Set ground rules to guide your personal behavior, and grow your career

I often work with teams to work through an issue or do some future planning. As a part of the process, we develop ground rules for guiding our behavior during the meeting. Similarly, I am asked to help organizations with a cultural transformation. And ground rules help the leaders stay on course. So, it occurred to me that it would make some sense to have some ground rules for guiding my personal behavior in my career.

 

These have worked very well for me, so perhaps you might consider some ground rules for yourself.

 

I won’t be a spokesperson for someone else.

This is a recipe for trouble. Speaking for your manager, coworker or employee backfires on a regular basis, so why do it? The next time a peer says, “I really have a problem with Jack. Hey, you’re closer to him than I am, why don’t you go talk to him for me,” say, “I think he would appreciate hearing it from you. If I get in the middle it will only make it worse. I’ll help you figure out what to say.”

 

I won’t engage in gossip about anyone or anything.

It’s so tempting to throw in your opinion or speculate on a juicy situation. But it’s not worth it. Even if you simply agree with the person spreading the gossip, you can bet your name will be used when she stirs the pot with someone else. “And Joan feels the same way I do!”

 

Instead, say, “I don’t really want to get into it.” Or, “I’m sure he has good intentions…” Or, “Let’s go and ask her if that’s true.”

 

Silence is agreement…I will speak up if I disagree.

If you sit silently in a meeting and say nothing, and then go out in the hall and express your true feelings, you will not only look weak, people won’t trust you because you don’t speak your mind.

 

I will always pass on compliments and congratulate successes, however small.

This seems so obvious but it’s surprising how few people do it. Noticing someone’s efforts wins friends and appreciation. “Say, I noticed your car was one of the last ones in the parking lot last night. You must really be putting in loads of hours on that new project.”

 

Passing on something that you heard from someone else, not only compliments the person, it spreads the goodwill to include the person you’re quoting. “Thought you’d like to know, I heard Susan singing your praises at the Distributors meeting last week…”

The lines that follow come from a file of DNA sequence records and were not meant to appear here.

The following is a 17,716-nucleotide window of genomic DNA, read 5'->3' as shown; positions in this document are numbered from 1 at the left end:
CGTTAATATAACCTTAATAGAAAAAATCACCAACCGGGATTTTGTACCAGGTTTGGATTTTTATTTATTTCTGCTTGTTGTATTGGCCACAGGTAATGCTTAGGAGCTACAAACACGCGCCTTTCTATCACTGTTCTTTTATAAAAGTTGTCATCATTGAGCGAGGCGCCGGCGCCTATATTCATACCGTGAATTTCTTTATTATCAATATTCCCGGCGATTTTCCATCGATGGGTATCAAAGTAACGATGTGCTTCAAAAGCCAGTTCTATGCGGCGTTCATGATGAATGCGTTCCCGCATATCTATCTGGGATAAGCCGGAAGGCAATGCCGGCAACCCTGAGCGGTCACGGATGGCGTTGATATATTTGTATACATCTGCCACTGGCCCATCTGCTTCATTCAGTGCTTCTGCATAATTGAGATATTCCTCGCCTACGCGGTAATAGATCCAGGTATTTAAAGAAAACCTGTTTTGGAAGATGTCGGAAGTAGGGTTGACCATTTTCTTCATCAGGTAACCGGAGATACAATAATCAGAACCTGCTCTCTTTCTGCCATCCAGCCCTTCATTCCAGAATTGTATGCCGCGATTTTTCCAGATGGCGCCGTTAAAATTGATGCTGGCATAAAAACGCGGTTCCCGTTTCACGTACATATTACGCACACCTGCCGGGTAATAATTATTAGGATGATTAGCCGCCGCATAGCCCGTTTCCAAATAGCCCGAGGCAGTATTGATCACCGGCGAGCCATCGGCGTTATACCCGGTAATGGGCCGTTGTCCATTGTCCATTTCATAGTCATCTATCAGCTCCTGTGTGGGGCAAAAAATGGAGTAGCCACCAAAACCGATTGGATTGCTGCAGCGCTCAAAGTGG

I will make people feel smart and important.

Everyone’s ego and self esteem are at the heart of the job they do. “What a clever idea!” “I couldn’t have finished this on time without you.” “I knew I could count on you.” Don’t you like hearing comments like these? Imagine the boost people will feel when you notice them and acknowledge them. They’ll like to be around you and they’ll love working with you.

 

I will work for the greater good.

It’s easy to get mired in the quagmire of conflicting needs. And the workplace is filled with needs and expectations. Any time I’m pulled into a conflict, I remind myself to keep the organization’s best interest in the forefront. It leads me to the right answer every time.

 

With my team, I will disagree in private and stand united in public.

No matter what your differences, there is no excuse for sharing dirty laundry with outsiders. Complaining to other departments, customers or vendors is bad form. It makes the complainer look underhanded and disloyal. Trust will be earned if you can put the issues on the table and resolve them privately.


Joan Lloyd is a Milwaukee based executive coach and organizational & leadership development strategist. She is known for her ability to help leaders and their teams achieve measurable, lasting improvements. Joan Lloyd & Associates, specializes in leadership development, organizational change and teambuilding, providing: executive coaching, CEO coaching & leader team coaching, 360-degree feedback processes, retreat facilitation and presentation skill coaching and small group labs. Contact Joan Lloyd & Associates at (414) 573-1616, mailto:info@joanlloyd.com, or www.JoanLloyd.com 
 
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